Email letters, August 29, 2013
Consider many moral, economic benefits of composting yard waste
As we approach another open-burning season, I ask those who are planning on burning their yard waste to consider hauling it to the Mesa County landfill composting facility instead. There yard waste is turned into garden gold. There are many benefits of composting over burning and none but convenience to you of burning over composting.
If you hire someone to haul the waste, you will be providing income to a local worker. By hauling instead of burning, you will help keep our air cleaner and your soil healthier by not adding high pH ash to it. So, please, give all of us who live and breathe in the valley a break and haul or chip your yard waste this year instead of burning.
Bennet, Udall blindly follow party line, bow to United Nations.
Bennet and Udall again blindly followed instructions from the party and voted to let the U.N. control our laws and supersede our constitution by voting for the bill.
What were they thinking?
Rifle voters ought to vote no on proposed sales tax hike
As the song goes, “What a long, strange trip it’s been.” Indeed it has. It’s been five months since we started educating people about the proposed Rifle sales tax increase, and why they should vote no. Alliances have been formed, and new friends have been made. Mini-wars have occurred on social media, and some true colors came out. It all boils down to freedom of speech and the duty to vote here in this glorious country of ours.
When it comes to campaigning for No New TAXES, never has there been such a passionate, driven group. Thousands of fliers were handed out. Hundreds of envelopes were mailed and door-to-door conversations held. When we thought the volunteers are done, they asked for more.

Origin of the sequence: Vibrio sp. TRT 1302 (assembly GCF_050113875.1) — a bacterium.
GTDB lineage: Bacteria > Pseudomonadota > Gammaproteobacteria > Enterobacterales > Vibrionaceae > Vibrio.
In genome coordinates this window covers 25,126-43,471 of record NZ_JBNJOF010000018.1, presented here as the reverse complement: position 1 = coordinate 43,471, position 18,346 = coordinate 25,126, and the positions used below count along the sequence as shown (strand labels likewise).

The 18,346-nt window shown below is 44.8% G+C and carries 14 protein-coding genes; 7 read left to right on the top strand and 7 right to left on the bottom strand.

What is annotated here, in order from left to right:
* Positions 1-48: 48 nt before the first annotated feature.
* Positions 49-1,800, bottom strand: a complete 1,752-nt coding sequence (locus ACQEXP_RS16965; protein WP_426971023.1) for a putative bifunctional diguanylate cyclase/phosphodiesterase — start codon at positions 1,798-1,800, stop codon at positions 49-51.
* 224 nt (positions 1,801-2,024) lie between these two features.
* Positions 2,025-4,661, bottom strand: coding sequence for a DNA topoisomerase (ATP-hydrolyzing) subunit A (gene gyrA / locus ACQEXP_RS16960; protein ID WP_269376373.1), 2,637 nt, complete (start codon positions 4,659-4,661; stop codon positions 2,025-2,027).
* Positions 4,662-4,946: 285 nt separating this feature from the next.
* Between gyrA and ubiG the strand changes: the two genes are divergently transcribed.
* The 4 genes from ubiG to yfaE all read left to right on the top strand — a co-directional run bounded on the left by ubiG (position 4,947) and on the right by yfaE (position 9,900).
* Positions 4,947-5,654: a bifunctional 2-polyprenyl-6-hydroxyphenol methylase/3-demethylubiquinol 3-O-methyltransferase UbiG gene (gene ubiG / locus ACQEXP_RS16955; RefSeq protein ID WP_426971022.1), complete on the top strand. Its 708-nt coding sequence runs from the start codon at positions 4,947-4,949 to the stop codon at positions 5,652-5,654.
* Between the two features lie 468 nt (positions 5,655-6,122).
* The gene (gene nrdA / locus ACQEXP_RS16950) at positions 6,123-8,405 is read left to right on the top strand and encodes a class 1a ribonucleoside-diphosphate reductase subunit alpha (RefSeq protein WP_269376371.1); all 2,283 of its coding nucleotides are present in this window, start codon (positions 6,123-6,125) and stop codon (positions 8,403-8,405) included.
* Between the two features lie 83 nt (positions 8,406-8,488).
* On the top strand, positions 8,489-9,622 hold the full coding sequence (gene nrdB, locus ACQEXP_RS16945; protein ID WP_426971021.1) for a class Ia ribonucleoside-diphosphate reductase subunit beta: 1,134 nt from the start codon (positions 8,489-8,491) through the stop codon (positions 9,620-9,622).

As election day draws near, we would like to thank the following people and organizations: The Rifle City Council, Citizen Telegram, Grand Junction Daily Sentinel and Post Independent for allowing us to speak our minds, City Clerk Lisa Cain for helping us register our group, the numerous Facebook contributors including City Council candidate Dirk Myers, the two campaign behind the scene sounding boards, letters to the editor authors, the Garfield County Fair Board for the successful parade, the Rifle Police Department, Rifle City Finance Director Charles Kelty, the Rifle Chamber of Commerce, KMTS Radio, Cable Channel 10, the various surrounding area recreation center directors, the dozens of volunteers who tirelessly helped behind and in front of the scenes, and last, but not least, the hundreds of Rifle citizens for their support.
Ballots are going to be mailed out next week and are due back Sept. 10. Vote no on D.
Rifle No More TAXES Volunteer
Corporations actually increase jobs, do not deserve blame for downturn
I am always amazed at the spin that liberals such as Judith Chapin put on the reason that our country is in such trouble with creating jobs. They always blame the corporations for it, ignoring the fact that corporations are the ones that actually create jobs and allow people to work.
Chapin also totally ignores the fact that ObamaCare and Obama’s anti-business policies are the main reasons that corporations are changing the way they employ people so that they do not go out of business, thus putting more people out of work. Chapin and the rest of the liberals need to get into the real world.
New sidewalk by Thunder Mountain unrelated to girl getting hit last year
I love the way the Sentinel can spin a story any way it wants. The reporters and editors should be dizzy from all that spinning.
Thunder Mountain getting a sidewalk nearby has nothing to do with the girl getting hit a year ago. District 51 has yet to change its busing boundaries, and no changes really resulted from that incident. In true Sentinel fashion, however, something that is totally unrelated becomes the focus of the story.
A better headline would be “New neighborhood starts construction on F½ Road, Thunder Mountain Elementary to benefit.” The new neighborhood HAS to have a sidewalk and THAT’S why it’s being put in. And, yes, it’s great for those who live east of the school. But let’s not forget that both incidents in the last two years in which children were hit in that area were caused by kids unsafely darting out into traffic, NOT by driver irresponsibility.